Compensation as an employee or associate dentist
New dentists often enter the profession as employees or associates. The method to determine compensation for these positions varies from office to office. Here are a few common threads to help you think through what might be an attractive compensation agreement, according to the ADA Center for Professional Success.
Please note: for purposes of this article, the terms associate and employee will be used interchangeably. Keep in mind that an associate can be an independent contractor, rather than an employee.
Although employees can receive a flat salary or hourly rate, it is more common for employee compensation to be based on a percentage of production and/or collections.
Let’s imagine a scenario where you perform ten prophys over the course of a week, and patients are billed $10 each.
- Production is the gross revenue associated with the quantity of work that a dentist does. For those ten prophys, your production is $100 for the week.
- Compensation Rate is the percentage that you earn. For instance, a practice might pay a compensation rate of 30 percent. In the ten-prophy example above, a dentist earning 30 percent would earn $30. The remaining $70 would go towards practice overhead and profits. However. . .
- Important: The compensation rate is almost never based on raw production numbers!
- Collection is the amount of money that the office actually receives. For instance, a patient might not end up paying the bill, or the practice could have a contract with a third party payer that gives a discount.
Continuing with the ten-prophy example, imagine all ten of those patients have an insurance plan that pays the provider a 10 percent fee discount. This makes the collection $90 rather than $100.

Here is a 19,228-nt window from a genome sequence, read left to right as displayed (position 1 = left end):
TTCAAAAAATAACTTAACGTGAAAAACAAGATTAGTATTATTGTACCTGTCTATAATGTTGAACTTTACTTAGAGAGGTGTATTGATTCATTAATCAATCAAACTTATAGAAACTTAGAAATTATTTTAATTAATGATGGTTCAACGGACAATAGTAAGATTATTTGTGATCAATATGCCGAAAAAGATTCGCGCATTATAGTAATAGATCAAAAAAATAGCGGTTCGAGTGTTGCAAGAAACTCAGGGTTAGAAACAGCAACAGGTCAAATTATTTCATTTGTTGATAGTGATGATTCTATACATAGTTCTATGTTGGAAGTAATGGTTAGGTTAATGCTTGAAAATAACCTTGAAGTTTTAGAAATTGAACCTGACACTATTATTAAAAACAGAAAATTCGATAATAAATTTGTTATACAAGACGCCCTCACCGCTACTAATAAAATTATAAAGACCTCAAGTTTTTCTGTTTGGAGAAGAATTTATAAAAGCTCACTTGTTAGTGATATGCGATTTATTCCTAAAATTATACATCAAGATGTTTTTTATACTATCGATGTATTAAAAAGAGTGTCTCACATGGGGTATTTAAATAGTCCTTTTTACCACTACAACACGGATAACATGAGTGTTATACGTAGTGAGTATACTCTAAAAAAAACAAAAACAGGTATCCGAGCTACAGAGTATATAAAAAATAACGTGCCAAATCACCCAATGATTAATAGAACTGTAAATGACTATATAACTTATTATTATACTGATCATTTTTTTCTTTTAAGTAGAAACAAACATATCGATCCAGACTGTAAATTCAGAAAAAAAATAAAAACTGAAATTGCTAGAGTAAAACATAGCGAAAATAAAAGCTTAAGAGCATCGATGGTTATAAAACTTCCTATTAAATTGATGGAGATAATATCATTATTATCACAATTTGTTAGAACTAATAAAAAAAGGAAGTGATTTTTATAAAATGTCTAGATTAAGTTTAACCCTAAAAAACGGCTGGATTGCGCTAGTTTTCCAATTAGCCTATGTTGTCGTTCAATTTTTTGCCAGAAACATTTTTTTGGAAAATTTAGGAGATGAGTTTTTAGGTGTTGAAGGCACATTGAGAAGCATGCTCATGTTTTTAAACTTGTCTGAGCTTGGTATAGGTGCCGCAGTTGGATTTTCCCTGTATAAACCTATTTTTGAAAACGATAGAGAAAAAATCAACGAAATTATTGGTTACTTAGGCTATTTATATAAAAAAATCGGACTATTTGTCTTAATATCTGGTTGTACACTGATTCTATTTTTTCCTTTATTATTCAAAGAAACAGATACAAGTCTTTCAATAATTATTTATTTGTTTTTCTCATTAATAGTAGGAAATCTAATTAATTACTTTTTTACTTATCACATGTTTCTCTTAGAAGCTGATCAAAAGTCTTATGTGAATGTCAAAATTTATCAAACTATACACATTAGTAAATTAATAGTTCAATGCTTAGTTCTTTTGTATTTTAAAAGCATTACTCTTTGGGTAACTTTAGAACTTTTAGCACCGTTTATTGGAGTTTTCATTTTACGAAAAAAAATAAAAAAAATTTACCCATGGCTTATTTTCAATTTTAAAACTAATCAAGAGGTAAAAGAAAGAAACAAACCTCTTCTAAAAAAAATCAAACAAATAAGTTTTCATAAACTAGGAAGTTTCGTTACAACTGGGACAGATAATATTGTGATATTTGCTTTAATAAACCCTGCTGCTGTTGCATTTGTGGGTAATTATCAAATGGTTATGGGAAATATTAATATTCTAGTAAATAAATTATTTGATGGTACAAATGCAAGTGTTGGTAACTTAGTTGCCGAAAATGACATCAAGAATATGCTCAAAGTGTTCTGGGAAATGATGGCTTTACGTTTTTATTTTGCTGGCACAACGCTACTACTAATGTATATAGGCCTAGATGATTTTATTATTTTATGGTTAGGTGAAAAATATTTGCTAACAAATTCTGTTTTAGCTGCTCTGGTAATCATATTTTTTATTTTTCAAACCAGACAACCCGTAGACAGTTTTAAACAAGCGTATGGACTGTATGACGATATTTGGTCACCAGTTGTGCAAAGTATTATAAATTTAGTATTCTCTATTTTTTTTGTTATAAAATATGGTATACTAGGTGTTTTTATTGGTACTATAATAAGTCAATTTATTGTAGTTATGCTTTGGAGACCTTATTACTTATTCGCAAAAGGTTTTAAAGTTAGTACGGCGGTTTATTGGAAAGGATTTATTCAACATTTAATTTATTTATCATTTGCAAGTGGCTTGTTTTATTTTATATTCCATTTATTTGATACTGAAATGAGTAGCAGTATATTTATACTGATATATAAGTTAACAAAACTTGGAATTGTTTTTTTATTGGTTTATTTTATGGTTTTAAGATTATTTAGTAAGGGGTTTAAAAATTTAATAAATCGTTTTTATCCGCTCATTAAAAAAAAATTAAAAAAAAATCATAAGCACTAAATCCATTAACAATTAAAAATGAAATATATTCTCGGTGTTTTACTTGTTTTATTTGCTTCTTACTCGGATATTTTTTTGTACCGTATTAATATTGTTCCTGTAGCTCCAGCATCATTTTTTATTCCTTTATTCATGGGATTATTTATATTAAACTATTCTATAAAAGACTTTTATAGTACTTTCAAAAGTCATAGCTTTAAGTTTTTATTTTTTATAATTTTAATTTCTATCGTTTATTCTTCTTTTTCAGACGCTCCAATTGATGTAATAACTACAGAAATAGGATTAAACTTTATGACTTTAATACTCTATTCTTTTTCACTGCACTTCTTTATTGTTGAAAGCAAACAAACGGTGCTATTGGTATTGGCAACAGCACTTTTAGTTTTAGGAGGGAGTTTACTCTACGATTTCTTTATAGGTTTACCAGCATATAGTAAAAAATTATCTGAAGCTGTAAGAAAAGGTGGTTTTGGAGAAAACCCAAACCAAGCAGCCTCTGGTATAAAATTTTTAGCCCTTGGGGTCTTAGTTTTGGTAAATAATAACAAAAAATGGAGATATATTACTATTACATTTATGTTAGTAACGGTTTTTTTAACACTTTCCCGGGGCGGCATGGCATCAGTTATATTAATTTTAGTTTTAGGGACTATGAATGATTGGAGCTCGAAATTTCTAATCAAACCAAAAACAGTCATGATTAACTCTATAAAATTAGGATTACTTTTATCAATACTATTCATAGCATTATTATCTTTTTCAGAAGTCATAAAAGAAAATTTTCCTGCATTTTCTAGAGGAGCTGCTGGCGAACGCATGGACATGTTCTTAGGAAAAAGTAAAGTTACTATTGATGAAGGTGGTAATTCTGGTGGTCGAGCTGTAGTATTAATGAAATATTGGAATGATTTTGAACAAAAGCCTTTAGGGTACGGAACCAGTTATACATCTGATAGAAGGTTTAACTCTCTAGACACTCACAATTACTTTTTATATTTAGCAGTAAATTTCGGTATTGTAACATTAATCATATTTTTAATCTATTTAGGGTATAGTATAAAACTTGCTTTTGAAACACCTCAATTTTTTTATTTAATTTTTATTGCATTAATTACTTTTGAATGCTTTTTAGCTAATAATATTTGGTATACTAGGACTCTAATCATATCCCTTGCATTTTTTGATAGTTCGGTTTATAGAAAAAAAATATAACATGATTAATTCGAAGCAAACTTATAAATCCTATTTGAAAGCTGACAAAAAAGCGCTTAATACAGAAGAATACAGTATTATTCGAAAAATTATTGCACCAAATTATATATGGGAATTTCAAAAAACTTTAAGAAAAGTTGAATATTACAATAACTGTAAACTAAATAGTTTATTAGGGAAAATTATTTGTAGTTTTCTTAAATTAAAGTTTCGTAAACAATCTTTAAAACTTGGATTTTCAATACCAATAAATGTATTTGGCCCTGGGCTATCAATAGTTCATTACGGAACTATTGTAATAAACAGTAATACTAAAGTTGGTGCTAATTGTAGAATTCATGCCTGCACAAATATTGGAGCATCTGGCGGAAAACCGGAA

- CP (Collection to Production) Ratio: If the fee for a prophy is $10, and the practice ultimately receives $9, the CP ratio is 90 percent.
- The CP ratio can vary widely, depending upon the location and type of practice. Ratios of 95% are common, but in some areas of the country much lower ratios are routine.
Putting all the Pieces Together
Here’s a simple formula to determine the level of production required for a practice that pays on collection to generate a target income. In this example, the associate wants to earn $84,000 (before taxes) for the year at a practice where the compensation rate is 33 percent and the CP ratio is 98 percent:
Production = Desired Income/(Compensation Rate x CP ratio)
Production = $84,000/(0.33 x 0.98)
Production = $259,740
In order to earn $84,000, this associate will need to produce $259,740. Obviously, any one of these variables affects the equation.
Do your homework before you join a practice and be sure to ask about patient assignment. In discussing compensation based on collections, how patients are assigned is just as important as just as important as the CP ratio for the practice. If the owner dentist treats all fee-for-service patients and you treat all the managed care patients, the owner’s CP ratio may be 98 percent while yours is 80 percent. If patients are assigned randomly, both you and the owner dentist are more likely to have the same CP ratio.